By Alan Scherstuhl
By Amy Nicholson
By Charles Taylor
By Stephanie Zacharek
By Brian Feinzimer
By CAROLINA DEL BUSTO
By AMY NICHOLSON
By Amy Nicholson
Puberty is sex and sex is murder in Stoker, a Hitchcockian stew of hothouse familial jealousy, sadism and psychosis, all tied together by one teenage girl's homicidal coming of age. Psychosexual imagery permeates every inch of renowned South Korean filmmaker Park Chan-wook's stateside debut. A blood-tipped pencil or water dripping between a young girl's shoes: These sights resound with over-the-top connotations suggesting danger in her carnal awakening. They coalesce into a portrait of femininity as a lethal and alluring force—and something, as Park seems to see it, to be celebrated as a source of power.
The roots of that flowering are found in a cracked love triangle. Its corners: recently widowed Evelyn Stoker (Nicole Kidman); her deceased husband's out-of-nowhere brother, Charlie (Matthew Goode); and her daughter, India (Mia Wasikowska), a gaunt girl whose loner attitude and quirky habits—she seems to collect birthday presents each year in a tree—allow Wasikowska to operate in a more overtly Tim Burton-style register than she could in Burton's own Alice In Wonderland.
India is on the precipice of womanhood, and the arrival of Charlie—first spied from a distance at her father's funeral, seemingly calling out to her—is the catalyst for her transformation. He's dashing, but his unblinking eyes hint at an underlying craziness; he appears, from the outset, inappropriately interested in both Evelyn and India. For Park, Charlie is himself something of a MacGuffin, functioning as a potential threat to Evelyn and India, but in fact proving to be merely a vehicle for India to mutate into something more mighty and terrifying than either of her adult relatives.
All this feels something like a surreal fable. None of the adults seems to have a profession, and the people in this world—as Charlie has it—"disappear all the time" without anyone noticing or caring. That includes India's devoted father, Richard (Dermot Mulroney), whose death has been casually deemed some sort of undisclosed "accident."
Operating in a dreamy vein that's far less gruesome than his renowned "vengeance trilogy" (Sympathy for Mr. Vengeance, Oldboy, Lady Vengeance), Park makes no gestures toward reality. Instead, he immerses his material in a borderline-hallucinatory atmosphere of barely contained madness conjured in part by his gliding pans and sudden zoom-outs. The script, from actor-turned-screenwriter Wentworth Miller, is geared less to plausibility than it is to allusions and moods, and the proceedings often feel ready to dive headfirst into camp.
Alas, they don't. Park's formalist touch is too cool to ignite the envy and lust eager to burst forth from each stiff conversation and mechanical gesture. Keeping onscreen violence to a relative minimum, Park's methodical but tonally uneven direction too often eschews luridness; it's as though he can't decide exactly how far to push his material into the loopy. Still, his assured and evocative camerawork intimates that peril lurks everywhere, and there's an alien quality to the performances and dialogue that suggests a world slightly unhinged.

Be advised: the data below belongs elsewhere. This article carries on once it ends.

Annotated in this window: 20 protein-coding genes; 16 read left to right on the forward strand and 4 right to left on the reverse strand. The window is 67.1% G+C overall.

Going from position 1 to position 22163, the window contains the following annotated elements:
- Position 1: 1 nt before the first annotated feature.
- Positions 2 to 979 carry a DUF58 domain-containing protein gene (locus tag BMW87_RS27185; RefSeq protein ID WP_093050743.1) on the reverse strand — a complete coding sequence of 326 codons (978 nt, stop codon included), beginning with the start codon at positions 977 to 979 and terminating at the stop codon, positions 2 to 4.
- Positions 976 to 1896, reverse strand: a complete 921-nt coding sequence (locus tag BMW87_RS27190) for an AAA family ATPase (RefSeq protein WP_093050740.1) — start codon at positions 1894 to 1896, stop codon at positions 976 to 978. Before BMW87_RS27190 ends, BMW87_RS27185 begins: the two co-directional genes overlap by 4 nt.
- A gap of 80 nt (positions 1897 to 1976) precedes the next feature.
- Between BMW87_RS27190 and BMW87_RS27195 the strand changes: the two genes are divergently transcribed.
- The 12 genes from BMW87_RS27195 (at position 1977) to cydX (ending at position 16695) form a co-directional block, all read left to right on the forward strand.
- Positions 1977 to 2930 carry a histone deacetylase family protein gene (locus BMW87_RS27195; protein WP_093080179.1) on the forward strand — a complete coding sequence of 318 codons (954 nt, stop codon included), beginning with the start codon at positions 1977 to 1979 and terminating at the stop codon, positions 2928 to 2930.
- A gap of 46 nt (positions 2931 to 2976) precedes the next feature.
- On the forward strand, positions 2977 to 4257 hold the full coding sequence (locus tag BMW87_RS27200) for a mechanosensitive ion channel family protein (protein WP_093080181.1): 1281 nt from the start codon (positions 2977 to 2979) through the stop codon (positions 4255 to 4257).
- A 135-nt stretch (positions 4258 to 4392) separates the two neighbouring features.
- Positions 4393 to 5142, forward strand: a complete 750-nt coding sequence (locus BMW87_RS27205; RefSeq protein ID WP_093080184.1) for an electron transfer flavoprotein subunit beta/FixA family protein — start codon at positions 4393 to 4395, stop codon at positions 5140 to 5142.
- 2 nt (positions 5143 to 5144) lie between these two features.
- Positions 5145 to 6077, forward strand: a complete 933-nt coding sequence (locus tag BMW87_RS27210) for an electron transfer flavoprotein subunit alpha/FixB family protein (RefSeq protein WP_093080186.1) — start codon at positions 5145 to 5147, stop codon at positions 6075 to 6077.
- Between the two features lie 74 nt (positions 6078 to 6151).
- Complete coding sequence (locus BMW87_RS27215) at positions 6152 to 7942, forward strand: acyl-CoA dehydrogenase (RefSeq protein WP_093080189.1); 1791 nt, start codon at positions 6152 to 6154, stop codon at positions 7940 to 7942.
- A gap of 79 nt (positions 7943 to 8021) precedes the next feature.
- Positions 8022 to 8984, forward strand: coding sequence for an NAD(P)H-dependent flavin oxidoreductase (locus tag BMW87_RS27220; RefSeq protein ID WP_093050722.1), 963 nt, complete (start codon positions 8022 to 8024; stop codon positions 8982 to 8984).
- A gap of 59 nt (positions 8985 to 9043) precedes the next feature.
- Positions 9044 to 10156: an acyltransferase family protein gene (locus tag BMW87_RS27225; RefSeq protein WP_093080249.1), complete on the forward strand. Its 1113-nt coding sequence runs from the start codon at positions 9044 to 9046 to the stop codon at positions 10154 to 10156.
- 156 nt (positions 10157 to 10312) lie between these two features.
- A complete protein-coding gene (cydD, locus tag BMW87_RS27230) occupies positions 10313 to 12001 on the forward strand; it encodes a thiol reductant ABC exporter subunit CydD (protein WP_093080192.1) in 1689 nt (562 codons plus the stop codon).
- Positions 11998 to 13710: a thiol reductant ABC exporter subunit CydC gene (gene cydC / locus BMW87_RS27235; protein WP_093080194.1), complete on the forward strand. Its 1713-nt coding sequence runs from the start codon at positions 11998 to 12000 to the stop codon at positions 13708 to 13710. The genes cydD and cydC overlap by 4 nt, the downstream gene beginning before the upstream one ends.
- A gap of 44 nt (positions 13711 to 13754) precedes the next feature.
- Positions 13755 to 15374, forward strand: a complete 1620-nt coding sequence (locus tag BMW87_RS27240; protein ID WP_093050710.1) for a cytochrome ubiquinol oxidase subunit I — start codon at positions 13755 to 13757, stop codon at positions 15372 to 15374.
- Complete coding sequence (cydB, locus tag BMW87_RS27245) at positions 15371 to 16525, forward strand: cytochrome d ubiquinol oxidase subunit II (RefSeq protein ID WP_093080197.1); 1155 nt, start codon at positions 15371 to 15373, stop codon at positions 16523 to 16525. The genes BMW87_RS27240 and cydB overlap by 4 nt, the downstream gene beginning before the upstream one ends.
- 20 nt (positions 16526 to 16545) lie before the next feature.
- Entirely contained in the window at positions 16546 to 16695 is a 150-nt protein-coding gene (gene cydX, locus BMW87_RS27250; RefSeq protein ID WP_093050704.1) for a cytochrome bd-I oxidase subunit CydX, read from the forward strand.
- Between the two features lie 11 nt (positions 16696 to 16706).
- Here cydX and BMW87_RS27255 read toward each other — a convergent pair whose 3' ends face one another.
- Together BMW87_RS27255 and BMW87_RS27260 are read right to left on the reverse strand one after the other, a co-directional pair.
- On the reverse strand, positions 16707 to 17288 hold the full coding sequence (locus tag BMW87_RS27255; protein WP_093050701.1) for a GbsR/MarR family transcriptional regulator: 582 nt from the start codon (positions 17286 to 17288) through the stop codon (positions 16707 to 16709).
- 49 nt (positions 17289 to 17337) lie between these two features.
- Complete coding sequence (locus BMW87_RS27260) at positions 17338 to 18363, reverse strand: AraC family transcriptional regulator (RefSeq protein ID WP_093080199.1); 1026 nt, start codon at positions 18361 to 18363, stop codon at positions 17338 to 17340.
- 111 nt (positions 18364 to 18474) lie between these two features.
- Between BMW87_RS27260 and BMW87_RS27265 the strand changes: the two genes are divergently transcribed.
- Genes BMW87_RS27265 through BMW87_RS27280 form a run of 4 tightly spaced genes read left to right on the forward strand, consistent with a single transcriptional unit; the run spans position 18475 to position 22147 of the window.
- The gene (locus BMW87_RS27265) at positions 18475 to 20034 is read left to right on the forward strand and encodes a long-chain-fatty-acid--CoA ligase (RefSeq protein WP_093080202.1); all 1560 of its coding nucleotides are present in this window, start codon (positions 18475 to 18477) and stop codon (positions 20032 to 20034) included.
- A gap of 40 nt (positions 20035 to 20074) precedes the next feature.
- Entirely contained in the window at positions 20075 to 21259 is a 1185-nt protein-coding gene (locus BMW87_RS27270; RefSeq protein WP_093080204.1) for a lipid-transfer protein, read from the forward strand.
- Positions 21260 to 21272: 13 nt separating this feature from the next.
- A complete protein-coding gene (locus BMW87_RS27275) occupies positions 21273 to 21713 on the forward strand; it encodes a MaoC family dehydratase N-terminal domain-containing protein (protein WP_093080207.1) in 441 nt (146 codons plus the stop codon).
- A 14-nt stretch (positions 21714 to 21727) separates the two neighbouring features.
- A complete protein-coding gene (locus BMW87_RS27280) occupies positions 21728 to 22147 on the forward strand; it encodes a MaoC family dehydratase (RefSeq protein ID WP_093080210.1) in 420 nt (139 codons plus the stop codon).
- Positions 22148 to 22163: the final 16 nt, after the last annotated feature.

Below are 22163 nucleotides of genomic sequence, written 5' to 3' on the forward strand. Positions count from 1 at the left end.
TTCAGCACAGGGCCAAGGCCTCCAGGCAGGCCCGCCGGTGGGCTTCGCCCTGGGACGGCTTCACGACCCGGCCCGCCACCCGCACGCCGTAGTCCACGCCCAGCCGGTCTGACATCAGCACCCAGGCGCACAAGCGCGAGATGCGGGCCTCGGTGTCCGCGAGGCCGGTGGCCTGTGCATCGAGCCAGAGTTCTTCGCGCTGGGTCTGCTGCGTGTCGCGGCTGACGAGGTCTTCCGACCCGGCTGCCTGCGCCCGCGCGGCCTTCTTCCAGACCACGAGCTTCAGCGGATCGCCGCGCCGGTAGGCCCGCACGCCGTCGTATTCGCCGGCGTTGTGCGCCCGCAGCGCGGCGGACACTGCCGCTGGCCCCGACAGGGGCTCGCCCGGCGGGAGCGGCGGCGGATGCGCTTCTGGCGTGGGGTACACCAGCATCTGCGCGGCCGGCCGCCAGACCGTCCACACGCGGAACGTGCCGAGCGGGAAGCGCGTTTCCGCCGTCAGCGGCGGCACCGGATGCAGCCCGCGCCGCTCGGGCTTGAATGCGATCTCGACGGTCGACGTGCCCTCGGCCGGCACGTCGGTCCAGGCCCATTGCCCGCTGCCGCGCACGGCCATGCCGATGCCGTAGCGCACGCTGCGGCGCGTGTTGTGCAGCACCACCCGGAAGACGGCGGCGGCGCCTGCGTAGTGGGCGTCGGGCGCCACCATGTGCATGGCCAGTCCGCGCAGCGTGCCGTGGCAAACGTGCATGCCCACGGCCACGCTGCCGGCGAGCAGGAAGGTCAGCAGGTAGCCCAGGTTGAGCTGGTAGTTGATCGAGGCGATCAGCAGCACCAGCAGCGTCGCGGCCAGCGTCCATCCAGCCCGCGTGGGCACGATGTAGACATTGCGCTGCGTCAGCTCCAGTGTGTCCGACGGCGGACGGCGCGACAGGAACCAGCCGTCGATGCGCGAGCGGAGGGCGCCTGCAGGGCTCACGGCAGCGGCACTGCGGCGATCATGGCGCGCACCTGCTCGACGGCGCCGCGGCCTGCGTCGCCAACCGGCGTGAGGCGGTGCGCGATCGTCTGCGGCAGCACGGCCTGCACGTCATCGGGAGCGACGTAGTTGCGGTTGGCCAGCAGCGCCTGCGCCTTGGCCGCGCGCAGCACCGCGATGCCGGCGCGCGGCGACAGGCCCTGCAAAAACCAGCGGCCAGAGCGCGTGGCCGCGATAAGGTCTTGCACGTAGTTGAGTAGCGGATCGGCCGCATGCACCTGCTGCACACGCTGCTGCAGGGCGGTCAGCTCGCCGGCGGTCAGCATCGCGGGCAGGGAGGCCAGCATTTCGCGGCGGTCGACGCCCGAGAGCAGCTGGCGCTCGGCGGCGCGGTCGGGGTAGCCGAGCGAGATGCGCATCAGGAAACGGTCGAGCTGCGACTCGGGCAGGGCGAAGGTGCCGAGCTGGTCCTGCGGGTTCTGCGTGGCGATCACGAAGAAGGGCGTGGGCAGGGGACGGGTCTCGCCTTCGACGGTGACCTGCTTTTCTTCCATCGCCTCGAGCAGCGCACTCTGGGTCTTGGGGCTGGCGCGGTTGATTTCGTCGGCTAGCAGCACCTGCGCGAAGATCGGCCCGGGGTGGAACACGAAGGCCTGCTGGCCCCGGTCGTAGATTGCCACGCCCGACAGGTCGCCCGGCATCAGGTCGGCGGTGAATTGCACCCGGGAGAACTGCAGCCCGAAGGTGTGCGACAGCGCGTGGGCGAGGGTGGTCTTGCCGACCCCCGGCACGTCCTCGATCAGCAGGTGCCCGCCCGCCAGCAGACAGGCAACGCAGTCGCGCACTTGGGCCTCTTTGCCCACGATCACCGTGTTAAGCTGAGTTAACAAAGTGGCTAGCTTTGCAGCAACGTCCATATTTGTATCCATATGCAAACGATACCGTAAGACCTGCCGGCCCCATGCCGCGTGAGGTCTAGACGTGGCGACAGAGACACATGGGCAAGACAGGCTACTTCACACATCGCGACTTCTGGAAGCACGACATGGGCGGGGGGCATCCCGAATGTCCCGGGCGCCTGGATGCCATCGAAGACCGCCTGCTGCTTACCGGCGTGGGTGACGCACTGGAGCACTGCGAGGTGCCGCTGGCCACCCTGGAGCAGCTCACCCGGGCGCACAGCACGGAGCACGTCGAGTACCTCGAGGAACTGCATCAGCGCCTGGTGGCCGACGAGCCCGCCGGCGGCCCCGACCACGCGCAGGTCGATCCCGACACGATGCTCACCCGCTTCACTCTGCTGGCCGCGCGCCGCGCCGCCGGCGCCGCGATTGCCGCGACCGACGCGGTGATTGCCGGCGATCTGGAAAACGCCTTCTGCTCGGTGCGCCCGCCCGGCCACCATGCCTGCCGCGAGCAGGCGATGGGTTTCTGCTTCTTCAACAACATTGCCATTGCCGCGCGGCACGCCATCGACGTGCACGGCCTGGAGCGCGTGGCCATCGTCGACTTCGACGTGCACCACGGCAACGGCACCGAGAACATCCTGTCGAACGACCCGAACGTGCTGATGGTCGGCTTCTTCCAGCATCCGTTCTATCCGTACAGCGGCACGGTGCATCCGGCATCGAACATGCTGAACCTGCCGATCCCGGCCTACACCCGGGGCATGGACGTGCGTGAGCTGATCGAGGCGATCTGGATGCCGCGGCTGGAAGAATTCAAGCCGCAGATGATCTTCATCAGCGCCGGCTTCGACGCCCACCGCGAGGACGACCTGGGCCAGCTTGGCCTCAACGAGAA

During two dinner scenes, Park's camera swings about the trio's heads to reflect their shifting emotional dynamics, the direction slick and assured but also distracting, reminding us of the drama's overarching artificiality. That would be more tolerable if there were real stakes at play in Stoker. However, India seems impossibly poised and invulnerable, as when she stands up to bullies with that pencil, or when she and Charlie join forces to dispatch one of her rape-minded school acquaintances. She never seems in danger of falling prey to anyone, including the icily charming Charlie. As such, the film often feels like a gorgeously rendered put-on, an exercise in play-acting various familiar scenarios—such as Jacki Weaver briefly showing up as the concerned relative destined for a swift demise—devoid of heft or even sincerity.
For all that, the film is beautifully acted. Goode is saddled with the most obviously whacked character, yet he wields his pretty-boy features and prim-and-proper accent to chilling effect, at least until revelations about his true nature drag Charlie into even sillier territory. Given the least screen time of the three leads, Kidman is nonetheless magnetic as Evelyn, radiating desperate desire for male attention and burning resentment and frustration toward India. In an early scene, explaining to funeral guests why India shudders at her touch, Kidman's Evelyn masterfully vacillates between anger, embarrassment and hurt.
But it's Wasikowska who bestows Stoker with its peculiar vitality, creepily embodying India's maturation as a dangerous devolution into darker hungers. Evelyn may caustically tell her daughter, "I can't wait to watch life tear you apart," but for Park's lunatic film—in which India casts aside male and female role models in order to find liberation in chaotic carnage—there's nothing more empowering or fearsome than blossoming female sexuality.
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